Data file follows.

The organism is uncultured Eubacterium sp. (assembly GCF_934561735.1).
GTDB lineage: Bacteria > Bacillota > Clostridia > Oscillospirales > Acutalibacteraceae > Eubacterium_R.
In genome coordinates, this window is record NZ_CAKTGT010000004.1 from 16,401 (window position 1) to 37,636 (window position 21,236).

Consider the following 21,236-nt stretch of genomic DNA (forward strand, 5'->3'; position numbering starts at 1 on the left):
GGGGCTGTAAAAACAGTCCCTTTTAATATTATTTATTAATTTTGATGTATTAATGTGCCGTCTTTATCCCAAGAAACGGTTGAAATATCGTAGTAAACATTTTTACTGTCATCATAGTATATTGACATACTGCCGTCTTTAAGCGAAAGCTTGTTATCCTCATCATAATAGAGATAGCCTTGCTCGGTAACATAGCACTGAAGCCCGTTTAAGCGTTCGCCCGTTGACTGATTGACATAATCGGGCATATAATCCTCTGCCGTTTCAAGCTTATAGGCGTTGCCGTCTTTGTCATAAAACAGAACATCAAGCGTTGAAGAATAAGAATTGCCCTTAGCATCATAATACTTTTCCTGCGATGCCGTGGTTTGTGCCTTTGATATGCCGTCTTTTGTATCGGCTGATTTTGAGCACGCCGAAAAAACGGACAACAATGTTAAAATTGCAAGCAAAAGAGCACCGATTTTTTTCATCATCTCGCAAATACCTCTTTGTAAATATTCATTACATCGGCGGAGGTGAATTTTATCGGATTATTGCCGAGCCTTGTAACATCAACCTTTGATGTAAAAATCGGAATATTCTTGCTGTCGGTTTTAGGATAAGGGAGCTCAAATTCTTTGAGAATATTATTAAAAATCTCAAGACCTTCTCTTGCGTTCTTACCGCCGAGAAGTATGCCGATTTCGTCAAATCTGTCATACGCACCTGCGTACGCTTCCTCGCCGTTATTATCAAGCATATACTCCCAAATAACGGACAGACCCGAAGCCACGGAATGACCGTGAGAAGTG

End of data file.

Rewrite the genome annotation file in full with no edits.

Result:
The organism is uncultured Eubacterium sp. (assembly GCF_934561735.1).
GTDB lineage: Bacteria > Bacillota > Clostridia > Oscillospirales > Acutalibacteraceae > Eubacterium_R.
In genome coordinates, this window is record NZ_CAKTGT010000004.1 from 16,401 (window position 1) to 37,636 (window position 21,236).

Consider the following 21,236-nt stretch of genomic DNA (forward strand, 5'->3'; position numbering starts at 1 on the left):
GGGGCTGTAAAAACAGTCCCTTTTAATATTATTTATTAATTTTGATGTATTAATGTGCCGTCTTTATCCCAAGAAACGGTTGAAATATCGTAGTAAACATTTTTACTGTCATCATAGTATATTGACATACTGCCGTCTTTAAGCGAAAGCTTGTTATCCTCATCATAATAGAGATAGCCTTGCTCGGTAACATAGCACTGAAGCCCGTTTAAGCGTTCGCCCGTTGACTGATTGACATAATCGGGCATATAATCCTCTGCCGTTTCAAGCTTATAGGCGTTGCCGTCTTTGTCATAAAACAGAACATCAAGCGTTGAAGAATAAGAATTGCCCTTAGCATCATAATACTTTTCCTGCGATGCCGTGGTTTGTGCCTTTGATATGCCGTCTTTTGTATCGGCTGATTTTGAGCACGCCGAAAAAACGGACAACAATGTTAAAATTGCAAGCAAAAGAGCACCGATTTTTTTCATCATCTCGCAAATACCTCTTTGTAAATATTCATTACATCGGCGGAGGTGAATTTTATCGGATTATTGCCGAGCCTTGTAACATCAACCTTTGATGTAAAAATCGGAATATTCTTGCTGTCGGTTTTAGGATAAGGGAGCTCAAATTCTTTGAGAATATTATTAAAAATCTCAAGACCTTCTCTTGCGTTCTTACCGCCGAGAAGTATGCCGATTTCGTCAAATCTGTCATACGCACCTGCGTACGCTTCCTCGCCGTTATTATCAAGCATATACTCCCAAATAACGGACAGACCCGAAGCCACGGAATGACCGTGAGAAGTG